The first thing I can say while facing such questioning is that once we put aside the idea of an almighty God who loves us above all, it is impossible to understand what I am talking about. It is like two people striking up a conversation in different languages, without one being able to speak the other’s own. In the present case, this language is the language of love, the one that is spoken throughout the Bible, in its darkest passages as its most enlightened, in its most boring chapters as its most thrilling ones. I can always be told that it is easy and usual for Christians to sweep away the question of the existence of our God by this kind of condition. For my part I just consider that this is another issue to which I am not the most qualified to answer and for which I consider having the chance that faith allows me to answer it, perhaps not rationally yet to answer it anyway. In the present days some have chosen to do it rationally, or at least to try, just as many others have done it before. Blaise Pascal, in the 17th century, proposed with his Wager an interesting reflection, based on a probabilistic approach, even related to the gambling register, which allows anyone to get an idea of what one loses and what one gains to believe or not to believe. Indeed, quite plainly, and perhaps even a bit too much, Pascal tried to show that we all have an interest in believing in God, whether God exists or not. For him, if God does not exist, the believer and the non-believer draw. However, if God exists, the believer is victorious because he accesses paradise for eternity, while the non-believer as for him loses because he is excluded from it, also for eternity. Simple but effective, and very questionable. But let’s go back to the main topic, because my idea was precisely not to get involved in that issue, but only to specify that others have done it, in case you are interested.
Indeed, as for me, I rather accepted to give in, without any rational proof or scientific guaranty and despite my rather formal professional background and personality, to this God who according to his word has always loved me and that even before I came into this world. People often speak about a leap of faith; I would rather call it a love story. Even though it is comparable in some aspects, I don’t think of it much as a romance but rather as a filial love, this for different reasons that we can mainly find in the Bible. Indeed, there we can read a definition of faith that is both precise and disconcerting: « Faith is confidence in what we hope for and assurance about what we do not see ». For a long time, those few words disturbed me, blocked me, even lost me, yet it is something altogether quite simple, and it is still in the same book, a few pages before, that Jesus gives one of the most important clues that allows to unravel the mystery of this sentence. « Let the little children come unto me, and do not prevent them from doing so; for the kingdom of God is for those who are like them. I tell you in truth, whoever does not receive the kingdom of God as a small child will not enter it, » he firmly said to his disciples. It is when we finally accept, to return to this infant state of trust, dependence and even vulnerability that we can embrace all the meaning of this definition and at the same time begin the wonderful journey that God proposes us to do with him. The one through which he actually makes us stronger, less dependent on the things of this world, and ever more assured of his benevolent presence.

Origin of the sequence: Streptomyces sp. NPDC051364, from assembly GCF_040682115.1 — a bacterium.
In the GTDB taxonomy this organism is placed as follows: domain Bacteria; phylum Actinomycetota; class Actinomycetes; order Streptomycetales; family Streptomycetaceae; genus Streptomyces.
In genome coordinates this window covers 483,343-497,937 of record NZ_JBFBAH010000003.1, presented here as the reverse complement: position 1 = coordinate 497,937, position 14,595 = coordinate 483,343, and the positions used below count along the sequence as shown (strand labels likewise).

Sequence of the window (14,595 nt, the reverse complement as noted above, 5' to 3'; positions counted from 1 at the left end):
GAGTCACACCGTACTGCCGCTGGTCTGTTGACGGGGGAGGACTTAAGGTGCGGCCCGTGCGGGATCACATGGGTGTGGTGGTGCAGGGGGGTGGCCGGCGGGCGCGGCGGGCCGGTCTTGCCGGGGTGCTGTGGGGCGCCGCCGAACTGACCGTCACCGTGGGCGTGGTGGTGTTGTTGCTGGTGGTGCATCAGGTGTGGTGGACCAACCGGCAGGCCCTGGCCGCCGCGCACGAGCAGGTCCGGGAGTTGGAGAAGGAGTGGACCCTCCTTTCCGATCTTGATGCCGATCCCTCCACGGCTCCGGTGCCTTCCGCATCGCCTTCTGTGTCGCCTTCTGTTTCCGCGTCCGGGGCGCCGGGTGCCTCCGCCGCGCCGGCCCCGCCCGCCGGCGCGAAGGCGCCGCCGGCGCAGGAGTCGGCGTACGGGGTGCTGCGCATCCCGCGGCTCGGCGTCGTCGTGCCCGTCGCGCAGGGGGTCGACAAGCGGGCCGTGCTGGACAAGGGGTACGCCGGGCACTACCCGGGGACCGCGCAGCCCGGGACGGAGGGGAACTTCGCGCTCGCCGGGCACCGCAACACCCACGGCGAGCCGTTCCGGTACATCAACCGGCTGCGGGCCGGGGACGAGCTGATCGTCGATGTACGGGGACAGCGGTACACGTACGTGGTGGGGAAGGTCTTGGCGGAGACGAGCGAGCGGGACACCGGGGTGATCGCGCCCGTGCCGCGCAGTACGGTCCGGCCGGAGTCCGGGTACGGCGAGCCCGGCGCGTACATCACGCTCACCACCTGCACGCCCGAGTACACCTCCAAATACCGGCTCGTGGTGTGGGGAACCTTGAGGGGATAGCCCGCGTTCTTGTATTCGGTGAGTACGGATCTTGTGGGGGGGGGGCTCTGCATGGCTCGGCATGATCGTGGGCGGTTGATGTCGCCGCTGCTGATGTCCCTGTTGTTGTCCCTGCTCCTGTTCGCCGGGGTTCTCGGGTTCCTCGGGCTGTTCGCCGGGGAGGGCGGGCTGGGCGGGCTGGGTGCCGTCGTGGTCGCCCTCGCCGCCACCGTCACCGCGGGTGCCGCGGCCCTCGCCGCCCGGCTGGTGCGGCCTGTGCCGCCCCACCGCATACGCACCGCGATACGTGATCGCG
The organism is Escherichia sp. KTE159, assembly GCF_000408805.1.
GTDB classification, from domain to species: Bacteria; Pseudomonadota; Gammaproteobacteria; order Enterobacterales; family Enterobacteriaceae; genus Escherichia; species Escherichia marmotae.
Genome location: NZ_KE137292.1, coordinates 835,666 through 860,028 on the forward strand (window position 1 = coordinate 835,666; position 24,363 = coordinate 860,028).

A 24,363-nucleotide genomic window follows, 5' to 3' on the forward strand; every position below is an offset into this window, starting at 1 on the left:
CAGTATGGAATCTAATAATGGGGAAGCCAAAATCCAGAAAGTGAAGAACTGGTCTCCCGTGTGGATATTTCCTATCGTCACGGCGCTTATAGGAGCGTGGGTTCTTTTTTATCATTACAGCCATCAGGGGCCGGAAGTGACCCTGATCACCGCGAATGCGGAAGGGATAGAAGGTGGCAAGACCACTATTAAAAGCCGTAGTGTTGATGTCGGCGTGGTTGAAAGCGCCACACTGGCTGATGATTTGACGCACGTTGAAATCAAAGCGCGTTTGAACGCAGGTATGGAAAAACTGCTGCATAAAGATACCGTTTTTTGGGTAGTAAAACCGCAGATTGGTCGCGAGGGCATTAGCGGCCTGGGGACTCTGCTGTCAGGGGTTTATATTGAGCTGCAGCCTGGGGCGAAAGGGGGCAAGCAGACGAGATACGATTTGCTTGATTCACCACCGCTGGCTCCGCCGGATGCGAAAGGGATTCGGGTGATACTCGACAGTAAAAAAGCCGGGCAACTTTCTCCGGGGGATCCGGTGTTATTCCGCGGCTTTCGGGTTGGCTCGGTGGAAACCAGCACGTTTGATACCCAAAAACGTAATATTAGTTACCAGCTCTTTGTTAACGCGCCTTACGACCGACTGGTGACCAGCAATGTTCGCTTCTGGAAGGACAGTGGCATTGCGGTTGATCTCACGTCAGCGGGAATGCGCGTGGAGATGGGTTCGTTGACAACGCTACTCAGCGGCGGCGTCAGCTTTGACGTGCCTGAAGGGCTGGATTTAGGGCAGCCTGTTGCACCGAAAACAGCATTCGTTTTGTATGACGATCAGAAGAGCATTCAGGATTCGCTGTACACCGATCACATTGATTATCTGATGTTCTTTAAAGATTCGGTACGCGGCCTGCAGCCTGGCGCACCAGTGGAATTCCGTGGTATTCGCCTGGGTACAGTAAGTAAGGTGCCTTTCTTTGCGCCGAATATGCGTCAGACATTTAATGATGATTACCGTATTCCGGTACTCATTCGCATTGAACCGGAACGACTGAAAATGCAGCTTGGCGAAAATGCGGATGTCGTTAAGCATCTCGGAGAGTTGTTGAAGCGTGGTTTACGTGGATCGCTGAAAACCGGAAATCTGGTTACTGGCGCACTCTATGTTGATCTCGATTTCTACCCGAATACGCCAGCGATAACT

Nevertheless, a journey is maybe not the right name because journey means a point of origin and a destination, while here both the point of origin and the destination are the same: God. It is more about a project in fact, the project of a lifetime, even a construction project. A construction where the work, the building, is each of us. The client, the original contracting authority and the one who will receive the finished project, is God. The general contractor, who carries out this project, is still God. Far from being at the center of this endeavor, we are only its material, which may seem somewhat simplistic and frustrating at first. It is no longer a question of the absolute importance of our choices, our desires, our will, but of something greater – and much more beautiful. Yes, when we understand that it is indeed God who is at the center, both for his greatest glory but also for our greatest happiness, we enter into all the power and beauty of this simple idea proposed by my pastor, that of a house under construction that will inevitably be completed to become a perfect, unique and priceless home; even if in the present moment it is far from resembling it, even if the obstacles and circumstances sometimes play all together against its realization. Once again, the key to this project, its starting point, is this love story, between a child, the one who can be found in each of us, and a Father, who has been waiting so long for us to let him build us up, to let him be with us, to let him love us.